History Of JavaScript


The concept of accessing data online in the form of websites and hyperlinks had just started to hit the highway when computer scientist Tim Berners-Lee invented the world wide web in 1989. He was the first person to write a web browser (in 1990).

In 1992 and after

NCSA Mosaic 3.0 for Microsoft Windows

A browser called NCSA Mosaic (simply Mosaic) was developed at the National Center for Supercomputing Applications (NCSA) which later on popularized the web and the internet with its support for multiple internet protocols like FTP, Network News Transfer Protocol, and Gopher. It was also the first browser to display images inline with text instead of displaying images in a separate window (In 1993).

After the success of the Mosaic web browser, Marc Andreessen a part-time employee of the NCSA and one of the co-writers of the browser itself was inspired by the potential of Mosaic in the commercial world, who later on founded Netscape Communications Corp and came up with the Netscape Navigator browser. During development, the Netscape browser was known by the code name Mozilla, a portmanteau of “Mosaic and Godzilla”.


netscape navigator usage data
Netscape Navigator Usage Data

Mosaic had started loosing market shares to Netscape Navigator due to Netscapes innovative features (from 1994) like on-the-fly display of web pages, where text and graphics appeared on the screen as the web page downloaded. Earlier browsers would not display a page until all graphics on it had been loaded over the network connection; this often made a user stare at a blank page for as long as several minutes.

The web back then was only static and HTML was still too young. With the vision of making the web more dynamic and providing easier access for developers and designers, the idea of Mocha was born. Mocha was to become a scripting language for the web.

The Rise Of JavaScript

Brendan Eich was contracted by Netscape Communications with the goal of embedding the Scheme programming language into its Netscape Navigator.

Netscape Comminications at that time had joined hands with Sun Microsystems to make Java available in the browser. But, Java (enterprise level) was not suited for the type of audience that Mocha would consume: designers, scripters etc. Hence, A decision was made such that Java would be made available for professional developers while Mocha would be used as a Java sidekick for small scripting tasks. However, they all lacked time. Why ?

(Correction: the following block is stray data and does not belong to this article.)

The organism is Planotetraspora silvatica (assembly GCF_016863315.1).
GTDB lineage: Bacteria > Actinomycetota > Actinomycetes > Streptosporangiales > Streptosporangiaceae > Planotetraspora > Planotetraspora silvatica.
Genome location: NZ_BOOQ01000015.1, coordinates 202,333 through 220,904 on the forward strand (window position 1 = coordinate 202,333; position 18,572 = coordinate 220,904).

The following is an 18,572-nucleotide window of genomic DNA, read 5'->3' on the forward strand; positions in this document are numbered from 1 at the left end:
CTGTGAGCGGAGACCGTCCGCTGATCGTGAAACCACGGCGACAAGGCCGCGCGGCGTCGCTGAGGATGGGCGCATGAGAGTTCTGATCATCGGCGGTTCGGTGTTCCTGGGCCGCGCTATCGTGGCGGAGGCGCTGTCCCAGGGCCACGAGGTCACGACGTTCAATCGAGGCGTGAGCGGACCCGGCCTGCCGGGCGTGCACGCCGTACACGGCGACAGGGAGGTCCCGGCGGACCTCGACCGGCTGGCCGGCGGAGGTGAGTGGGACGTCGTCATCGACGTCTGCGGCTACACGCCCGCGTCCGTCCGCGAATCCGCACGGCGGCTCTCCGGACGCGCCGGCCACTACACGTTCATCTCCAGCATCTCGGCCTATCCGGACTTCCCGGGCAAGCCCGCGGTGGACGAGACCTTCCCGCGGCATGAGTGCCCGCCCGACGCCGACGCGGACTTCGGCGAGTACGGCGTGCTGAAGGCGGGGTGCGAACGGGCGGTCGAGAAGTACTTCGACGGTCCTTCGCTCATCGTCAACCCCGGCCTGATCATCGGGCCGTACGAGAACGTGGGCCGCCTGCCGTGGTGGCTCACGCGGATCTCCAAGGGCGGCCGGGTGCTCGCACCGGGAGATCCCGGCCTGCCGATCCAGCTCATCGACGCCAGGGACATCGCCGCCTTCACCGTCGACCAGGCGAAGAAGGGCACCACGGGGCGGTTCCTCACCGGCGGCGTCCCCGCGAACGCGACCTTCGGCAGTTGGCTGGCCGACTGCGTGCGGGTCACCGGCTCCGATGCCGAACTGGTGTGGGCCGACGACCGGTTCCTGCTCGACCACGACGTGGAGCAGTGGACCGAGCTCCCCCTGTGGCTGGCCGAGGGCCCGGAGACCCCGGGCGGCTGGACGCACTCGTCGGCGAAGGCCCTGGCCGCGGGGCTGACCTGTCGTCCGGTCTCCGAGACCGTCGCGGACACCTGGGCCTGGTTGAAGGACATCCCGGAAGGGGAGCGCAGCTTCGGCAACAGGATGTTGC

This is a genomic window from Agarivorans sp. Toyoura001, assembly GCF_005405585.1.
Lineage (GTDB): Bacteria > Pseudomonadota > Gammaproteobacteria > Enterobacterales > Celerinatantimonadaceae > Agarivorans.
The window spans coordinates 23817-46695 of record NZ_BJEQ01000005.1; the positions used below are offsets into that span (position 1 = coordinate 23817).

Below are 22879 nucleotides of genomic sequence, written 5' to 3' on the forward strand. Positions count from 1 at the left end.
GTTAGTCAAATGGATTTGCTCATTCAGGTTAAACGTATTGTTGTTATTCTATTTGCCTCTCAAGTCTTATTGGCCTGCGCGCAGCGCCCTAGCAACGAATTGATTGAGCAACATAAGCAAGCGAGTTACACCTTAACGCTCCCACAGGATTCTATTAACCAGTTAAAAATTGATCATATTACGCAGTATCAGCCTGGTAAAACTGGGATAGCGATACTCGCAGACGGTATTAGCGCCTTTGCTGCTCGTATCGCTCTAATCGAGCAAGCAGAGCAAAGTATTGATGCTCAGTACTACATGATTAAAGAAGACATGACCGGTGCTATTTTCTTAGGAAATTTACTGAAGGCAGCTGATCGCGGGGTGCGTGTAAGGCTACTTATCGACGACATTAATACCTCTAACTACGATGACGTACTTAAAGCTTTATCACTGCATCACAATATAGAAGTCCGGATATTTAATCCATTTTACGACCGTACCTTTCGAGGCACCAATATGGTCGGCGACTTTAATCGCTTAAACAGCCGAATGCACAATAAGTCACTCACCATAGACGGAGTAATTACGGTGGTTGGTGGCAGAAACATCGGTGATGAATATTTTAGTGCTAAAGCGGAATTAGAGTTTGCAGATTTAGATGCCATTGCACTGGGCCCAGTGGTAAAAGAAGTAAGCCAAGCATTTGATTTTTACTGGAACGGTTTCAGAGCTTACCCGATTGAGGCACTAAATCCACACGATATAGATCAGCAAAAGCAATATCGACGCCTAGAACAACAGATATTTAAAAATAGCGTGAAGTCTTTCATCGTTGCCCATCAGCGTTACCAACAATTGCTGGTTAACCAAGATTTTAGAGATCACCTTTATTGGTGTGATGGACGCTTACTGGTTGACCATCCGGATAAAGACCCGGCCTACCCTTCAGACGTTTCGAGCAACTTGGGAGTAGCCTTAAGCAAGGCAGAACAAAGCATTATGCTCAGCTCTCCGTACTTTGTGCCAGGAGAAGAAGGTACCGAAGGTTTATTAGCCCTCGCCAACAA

Microsoft had already entered the web browser software market with Internet Explorer by licensing the Mosaic source code from Spyglass, Inc ( which in turn licensed code from University of Illinois).

In May – 1995, With 10 days of sleepless nights and hardwork,  Brendan Eich had given life to JavaScript which was then named Mocha, later to LiveScript and finally renamed to JavaScript. JavaScript was first deployed in the Netscape browser version 2.0B3 in December 1995.

Microsoft later added a reverse-engineered implementation of Netscape`s JavaScript called JScript starting from Internet Explorer 3.0 in August 1996. The name JScript was implemented to avoid possible trademark issues with the name “Java”.

Server-Side JavaScript

In December 1995, Soon after the release of JavaScript for browsers, Netscape introduced an implementation of the language for server-side scripting with Netscape Enterprise Server.

Since 1996, the IIS web-server has supported Microsoft`s implementation of server-side JavaScript > JScript in ASP and .NET pages.

Since Mid-2000, more server-side JavaScript implementations have been introduced. More popular one is Node.js in 2009

JavaScript As A Standard

In November 1 – 1996, After Netscape took JavaScript to the ECMA Standards body, it gained identification for the standard in ECMA-262 and ECMA-402 specifications. However, For Trademark reasons, The ECMA committee was not able to use JavaScript as the name. Hence, It was named ECMAScript (European Computer Manufacturers Association Script).

ECMAScript standard helps ensure consistency between Netscape, Microsoft and any other web script implementations.

The committee – TC-39 is responsible for continuously modernizing and standardizing the JavaScript language while ensuring consistency. TC-39 operates by consensus i.e Decisions require that a large majority agrees and nobody disagrees strongly enough to vote. Meetings are held on a regular basis where the attendees are delegates sent by the board members (members include major browser vendors). The minutes of every meetings are made public so that everyone can get the idea of how TC-39 works.

Today, JavaScript is just the commercial name for ECMAScript.

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